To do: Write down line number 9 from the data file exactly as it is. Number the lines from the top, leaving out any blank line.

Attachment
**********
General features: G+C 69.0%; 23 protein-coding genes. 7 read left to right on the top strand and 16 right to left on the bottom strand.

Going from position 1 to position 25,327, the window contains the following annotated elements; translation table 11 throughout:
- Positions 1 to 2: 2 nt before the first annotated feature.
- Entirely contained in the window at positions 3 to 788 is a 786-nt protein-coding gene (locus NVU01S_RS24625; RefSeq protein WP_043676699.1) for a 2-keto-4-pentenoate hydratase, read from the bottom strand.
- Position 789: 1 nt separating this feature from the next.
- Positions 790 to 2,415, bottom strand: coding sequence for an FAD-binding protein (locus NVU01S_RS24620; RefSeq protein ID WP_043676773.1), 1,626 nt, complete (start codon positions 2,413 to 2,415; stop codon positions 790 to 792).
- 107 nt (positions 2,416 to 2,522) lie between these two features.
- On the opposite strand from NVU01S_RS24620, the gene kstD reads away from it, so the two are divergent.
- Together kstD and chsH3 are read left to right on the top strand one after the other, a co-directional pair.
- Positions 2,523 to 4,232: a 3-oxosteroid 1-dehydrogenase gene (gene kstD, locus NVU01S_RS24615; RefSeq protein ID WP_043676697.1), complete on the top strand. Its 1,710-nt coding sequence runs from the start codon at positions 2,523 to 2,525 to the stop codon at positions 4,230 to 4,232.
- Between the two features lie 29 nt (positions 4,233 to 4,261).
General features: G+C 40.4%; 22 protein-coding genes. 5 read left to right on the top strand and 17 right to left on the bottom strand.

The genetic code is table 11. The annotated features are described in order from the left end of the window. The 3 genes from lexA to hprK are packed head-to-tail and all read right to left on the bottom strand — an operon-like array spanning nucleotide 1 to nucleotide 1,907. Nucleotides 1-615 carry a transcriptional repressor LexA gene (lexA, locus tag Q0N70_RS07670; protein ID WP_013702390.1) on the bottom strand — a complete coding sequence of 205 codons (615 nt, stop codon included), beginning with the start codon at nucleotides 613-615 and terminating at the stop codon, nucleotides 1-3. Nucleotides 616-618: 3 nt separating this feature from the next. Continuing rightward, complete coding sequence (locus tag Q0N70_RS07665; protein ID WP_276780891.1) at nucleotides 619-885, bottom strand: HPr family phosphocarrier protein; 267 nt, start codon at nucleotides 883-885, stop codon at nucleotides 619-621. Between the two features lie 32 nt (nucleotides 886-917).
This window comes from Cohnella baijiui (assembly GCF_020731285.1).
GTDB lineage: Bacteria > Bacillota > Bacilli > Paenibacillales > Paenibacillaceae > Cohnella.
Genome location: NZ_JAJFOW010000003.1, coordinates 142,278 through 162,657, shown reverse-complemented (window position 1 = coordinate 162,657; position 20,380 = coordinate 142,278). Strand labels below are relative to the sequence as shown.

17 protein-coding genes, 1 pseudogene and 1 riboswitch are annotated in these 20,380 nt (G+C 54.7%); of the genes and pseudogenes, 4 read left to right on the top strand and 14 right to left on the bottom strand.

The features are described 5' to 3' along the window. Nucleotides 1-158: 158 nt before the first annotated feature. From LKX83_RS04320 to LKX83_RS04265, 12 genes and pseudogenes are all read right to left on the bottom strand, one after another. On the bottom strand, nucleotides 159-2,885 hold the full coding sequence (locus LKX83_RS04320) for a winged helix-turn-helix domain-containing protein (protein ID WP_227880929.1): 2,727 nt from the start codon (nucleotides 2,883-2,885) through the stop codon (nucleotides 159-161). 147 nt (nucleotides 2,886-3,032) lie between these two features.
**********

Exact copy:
- Together kstD and chsH3 are read left to right on the top strand one after the other, a co-directional pair.